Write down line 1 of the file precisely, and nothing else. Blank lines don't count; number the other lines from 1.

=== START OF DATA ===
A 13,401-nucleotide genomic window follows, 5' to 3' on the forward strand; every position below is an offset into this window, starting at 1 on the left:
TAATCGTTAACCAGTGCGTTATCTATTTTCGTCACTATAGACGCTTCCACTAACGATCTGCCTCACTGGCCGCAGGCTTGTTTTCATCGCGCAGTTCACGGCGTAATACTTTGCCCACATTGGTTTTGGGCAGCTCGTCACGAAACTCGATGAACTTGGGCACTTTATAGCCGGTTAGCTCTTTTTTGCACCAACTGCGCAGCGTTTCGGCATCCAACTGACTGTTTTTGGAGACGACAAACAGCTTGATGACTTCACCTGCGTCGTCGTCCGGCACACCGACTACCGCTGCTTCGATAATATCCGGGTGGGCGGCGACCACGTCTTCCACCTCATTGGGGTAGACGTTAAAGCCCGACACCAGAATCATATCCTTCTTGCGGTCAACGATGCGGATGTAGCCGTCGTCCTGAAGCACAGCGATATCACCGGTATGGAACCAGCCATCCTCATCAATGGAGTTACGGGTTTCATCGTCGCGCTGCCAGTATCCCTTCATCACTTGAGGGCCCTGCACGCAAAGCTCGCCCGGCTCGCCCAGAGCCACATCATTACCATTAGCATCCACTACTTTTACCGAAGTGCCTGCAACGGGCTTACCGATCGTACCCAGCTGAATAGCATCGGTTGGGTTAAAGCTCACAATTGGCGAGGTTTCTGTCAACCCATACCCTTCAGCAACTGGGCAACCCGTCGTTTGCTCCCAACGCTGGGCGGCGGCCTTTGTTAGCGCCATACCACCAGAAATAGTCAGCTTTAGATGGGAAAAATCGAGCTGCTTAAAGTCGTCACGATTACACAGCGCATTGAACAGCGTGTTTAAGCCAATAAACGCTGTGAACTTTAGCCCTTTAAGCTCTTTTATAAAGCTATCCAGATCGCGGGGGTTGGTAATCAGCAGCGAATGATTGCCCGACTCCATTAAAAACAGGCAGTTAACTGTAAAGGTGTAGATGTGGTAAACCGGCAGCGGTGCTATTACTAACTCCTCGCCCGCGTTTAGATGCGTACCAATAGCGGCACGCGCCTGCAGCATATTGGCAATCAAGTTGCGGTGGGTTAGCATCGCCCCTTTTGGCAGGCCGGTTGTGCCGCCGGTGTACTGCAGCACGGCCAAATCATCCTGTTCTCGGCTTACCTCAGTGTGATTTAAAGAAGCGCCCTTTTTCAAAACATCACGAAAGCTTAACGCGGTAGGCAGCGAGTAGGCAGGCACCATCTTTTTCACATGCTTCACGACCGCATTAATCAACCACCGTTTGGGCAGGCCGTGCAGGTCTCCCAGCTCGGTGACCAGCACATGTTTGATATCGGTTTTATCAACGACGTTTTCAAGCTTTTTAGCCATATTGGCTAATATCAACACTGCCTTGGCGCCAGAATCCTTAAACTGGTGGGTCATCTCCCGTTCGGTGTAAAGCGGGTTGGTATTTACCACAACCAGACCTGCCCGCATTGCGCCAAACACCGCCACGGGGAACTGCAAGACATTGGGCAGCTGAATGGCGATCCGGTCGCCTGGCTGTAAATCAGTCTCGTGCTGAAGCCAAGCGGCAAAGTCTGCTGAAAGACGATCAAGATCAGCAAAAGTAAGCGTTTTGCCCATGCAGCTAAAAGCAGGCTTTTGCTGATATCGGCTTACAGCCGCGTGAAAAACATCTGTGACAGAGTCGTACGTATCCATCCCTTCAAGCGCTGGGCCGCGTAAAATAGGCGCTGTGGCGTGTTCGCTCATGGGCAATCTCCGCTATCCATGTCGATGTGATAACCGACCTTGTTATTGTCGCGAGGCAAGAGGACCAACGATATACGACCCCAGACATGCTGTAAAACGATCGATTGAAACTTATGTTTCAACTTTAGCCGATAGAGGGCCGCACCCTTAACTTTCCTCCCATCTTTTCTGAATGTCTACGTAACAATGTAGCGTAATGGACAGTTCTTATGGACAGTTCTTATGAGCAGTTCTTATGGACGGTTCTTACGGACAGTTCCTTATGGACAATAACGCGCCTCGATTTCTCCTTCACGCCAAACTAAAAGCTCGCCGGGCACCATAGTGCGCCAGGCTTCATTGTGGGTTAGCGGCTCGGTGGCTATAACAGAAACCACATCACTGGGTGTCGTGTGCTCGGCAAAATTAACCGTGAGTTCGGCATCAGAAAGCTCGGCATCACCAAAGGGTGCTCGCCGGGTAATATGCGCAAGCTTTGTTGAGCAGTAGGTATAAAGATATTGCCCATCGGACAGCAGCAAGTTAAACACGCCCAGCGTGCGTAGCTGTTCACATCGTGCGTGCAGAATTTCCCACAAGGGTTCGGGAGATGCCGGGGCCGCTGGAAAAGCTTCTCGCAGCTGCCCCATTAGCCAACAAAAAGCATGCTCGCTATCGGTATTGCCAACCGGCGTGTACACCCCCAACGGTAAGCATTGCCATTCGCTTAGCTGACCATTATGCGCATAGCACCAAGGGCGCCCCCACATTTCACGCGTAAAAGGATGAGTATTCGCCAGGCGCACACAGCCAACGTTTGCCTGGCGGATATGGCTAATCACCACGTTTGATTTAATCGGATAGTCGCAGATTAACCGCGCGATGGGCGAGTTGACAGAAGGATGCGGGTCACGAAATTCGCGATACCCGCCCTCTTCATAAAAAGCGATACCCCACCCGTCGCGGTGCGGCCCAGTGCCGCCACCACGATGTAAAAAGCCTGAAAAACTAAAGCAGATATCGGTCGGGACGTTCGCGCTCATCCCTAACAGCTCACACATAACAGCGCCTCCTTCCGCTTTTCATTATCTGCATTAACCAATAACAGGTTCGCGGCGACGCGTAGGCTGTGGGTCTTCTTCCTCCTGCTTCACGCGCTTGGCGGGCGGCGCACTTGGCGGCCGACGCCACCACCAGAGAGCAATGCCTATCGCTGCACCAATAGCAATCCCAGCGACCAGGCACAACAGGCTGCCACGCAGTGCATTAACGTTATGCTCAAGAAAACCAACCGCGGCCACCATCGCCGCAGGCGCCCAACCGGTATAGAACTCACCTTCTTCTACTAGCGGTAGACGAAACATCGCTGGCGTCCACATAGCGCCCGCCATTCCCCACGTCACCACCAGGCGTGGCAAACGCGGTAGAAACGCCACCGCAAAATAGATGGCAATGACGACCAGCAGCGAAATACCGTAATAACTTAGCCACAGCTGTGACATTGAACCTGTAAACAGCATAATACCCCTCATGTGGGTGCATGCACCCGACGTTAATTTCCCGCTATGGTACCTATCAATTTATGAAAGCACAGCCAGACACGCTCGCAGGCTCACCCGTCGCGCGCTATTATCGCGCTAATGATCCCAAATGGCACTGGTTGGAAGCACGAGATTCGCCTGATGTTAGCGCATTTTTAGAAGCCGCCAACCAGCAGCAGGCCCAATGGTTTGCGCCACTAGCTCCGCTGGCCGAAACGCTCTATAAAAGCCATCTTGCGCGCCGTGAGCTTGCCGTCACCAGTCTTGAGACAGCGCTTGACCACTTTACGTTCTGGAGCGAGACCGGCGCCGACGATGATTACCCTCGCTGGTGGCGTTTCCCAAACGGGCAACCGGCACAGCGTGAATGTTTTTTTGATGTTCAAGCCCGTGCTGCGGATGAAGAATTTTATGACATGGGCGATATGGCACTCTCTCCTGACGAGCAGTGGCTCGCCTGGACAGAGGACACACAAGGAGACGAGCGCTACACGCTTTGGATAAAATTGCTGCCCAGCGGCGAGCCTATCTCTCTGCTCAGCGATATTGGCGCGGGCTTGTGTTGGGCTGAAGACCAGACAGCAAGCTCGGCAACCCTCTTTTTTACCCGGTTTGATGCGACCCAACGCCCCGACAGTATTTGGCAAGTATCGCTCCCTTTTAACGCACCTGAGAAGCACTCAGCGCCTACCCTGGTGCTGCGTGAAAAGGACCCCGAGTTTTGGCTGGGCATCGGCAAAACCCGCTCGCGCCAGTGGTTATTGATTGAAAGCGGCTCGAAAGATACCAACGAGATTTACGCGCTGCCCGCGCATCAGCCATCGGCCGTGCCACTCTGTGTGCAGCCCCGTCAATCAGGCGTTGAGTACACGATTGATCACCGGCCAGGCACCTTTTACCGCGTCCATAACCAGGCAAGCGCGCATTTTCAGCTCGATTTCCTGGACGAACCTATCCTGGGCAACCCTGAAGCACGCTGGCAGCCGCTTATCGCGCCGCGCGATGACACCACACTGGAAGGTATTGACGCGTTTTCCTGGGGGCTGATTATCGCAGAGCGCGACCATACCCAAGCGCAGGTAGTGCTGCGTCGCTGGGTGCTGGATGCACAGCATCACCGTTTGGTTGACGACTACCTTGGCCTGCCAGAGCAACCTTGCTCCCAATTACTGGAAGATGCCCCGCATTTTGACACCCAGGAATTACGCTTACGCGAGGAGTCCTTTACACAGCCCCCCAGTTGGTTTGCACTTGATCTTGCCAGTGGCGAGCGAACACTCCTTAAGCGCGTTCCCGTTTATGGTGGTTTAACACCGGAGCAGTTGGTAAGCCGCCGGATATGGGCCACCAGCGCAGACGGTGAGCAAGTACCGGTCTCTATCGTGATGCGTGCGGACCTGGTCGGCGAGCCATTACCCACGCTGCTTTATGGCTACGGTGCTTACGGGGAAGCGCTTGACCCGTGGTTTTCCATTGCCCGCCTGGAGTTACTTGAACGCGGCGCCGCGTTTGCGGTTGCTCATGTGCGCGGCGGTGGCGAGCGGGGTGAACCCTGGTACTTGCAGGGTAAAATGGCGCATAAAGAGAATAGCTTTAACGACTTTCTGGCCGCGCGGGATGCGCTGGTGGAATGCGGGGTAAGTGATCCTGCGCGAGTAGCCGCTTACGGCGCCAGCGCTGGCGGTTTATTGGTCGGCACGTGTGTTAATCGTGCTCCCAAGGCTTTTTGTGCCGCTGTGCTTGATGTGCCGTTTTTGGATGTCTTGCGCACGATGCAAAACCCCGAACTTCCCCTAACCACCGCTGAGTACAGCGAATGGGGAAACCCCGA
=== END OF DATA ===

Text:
A 13,401-nucleotide genomic window follows, 5' to 3' on the forward strand; every position below is an offset into this window, starting at 1 on the left: